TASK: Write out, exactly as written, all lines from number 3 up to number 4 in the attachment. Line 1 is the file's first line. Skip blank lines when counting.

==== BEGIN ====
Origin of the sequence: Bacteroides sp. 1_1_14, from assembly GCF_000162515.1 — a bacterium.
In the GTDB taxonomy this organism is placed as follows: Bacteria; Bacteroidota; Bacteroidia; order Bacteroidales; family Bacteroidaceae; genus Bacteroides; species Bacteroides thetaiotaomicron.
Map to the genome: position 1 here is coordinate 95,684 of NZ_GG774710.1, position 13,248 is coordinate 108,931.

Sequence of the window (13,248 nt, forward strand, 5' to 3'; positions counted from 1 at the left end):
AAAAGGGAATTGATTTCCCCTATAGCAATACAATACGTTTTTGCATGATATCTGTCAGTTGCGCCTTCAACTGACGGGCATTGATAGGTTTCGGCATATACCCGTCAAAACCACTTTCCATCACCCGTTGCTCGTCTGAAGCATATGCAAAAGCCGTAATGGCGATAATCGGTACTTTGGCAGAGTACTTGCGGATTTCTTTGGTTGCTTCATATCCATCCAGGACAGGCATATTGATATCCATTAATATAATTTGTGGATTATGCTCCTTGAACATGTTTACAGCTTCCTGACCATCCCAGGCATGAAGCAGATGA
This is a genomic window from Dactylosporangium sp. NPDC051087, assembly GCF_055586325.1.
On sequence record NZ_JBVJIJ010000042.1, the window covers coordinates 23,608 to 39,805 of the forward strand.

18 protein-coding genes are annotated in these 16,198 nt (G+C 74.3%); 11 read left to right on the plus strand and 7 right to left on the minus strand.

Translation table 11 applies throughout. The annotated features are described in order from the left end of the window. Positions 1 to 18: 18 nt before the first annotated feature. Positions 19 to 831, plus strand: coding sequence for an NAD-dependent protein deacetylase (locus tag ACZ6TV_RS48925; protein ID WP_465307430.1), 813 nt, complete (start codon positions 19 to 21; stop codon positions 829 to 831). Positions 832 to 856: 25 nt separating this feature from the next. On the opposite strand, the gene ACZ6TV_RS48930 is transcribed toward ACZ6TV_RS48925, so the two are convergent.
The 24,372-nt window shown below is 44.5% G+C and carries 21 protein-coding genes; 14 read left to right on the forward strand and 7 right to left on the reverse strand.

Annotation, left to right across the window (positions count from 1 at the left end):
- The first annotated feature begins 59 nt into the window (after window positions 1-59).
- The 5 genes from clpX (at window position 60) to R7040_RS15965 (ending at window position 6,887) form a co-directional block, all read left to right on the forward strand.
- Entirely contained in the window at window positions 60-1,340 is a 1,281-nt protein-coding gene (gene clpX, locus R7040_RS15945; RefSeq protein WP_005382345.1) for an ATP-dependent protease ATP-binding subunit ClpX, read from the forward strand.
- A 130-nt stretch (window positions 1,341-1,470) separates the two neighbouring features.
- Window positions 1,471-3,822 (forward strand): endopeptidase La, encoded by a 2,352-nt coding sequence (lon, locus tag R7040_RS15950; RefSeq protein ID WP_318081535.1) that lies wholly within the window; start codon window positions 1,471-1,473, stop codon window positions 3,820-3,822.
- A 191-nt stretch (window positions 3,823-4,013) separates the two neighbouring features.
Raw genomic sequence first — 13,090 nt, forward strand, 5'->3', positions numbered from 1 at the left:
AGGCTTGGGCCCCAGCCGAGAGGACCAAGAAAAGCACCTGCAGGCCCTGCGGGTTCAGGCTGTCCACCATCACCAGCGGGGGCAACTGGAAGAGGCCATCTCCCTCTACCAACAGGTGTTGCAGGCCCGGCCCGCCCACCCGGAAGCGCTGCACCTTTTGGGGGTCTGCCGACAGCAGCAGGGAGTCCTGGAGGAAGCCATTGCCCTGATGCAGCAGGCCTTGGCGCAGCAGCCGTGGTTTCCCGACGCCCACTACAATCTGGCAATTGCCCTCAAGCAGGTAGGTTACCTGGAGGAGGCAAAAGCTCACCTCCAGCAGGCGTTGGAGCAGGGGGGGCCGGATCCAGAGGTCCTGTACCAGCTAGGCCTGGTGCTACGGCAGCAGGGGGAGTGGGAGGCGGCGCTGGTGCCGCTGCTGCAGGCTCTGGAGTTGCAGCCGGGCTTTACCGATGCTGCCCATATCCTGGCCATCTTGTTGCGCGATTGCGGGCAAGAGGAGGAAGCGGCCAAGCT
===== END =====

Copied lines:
Map to the genome: position 1 here is coordinate 95,684 of NZ_GG774710.1, position 13,248 is coordinate 108,931.

Sequence of the window (13,248 nt, forward strand, 5' to 3'; positions counted from 1 at the left end):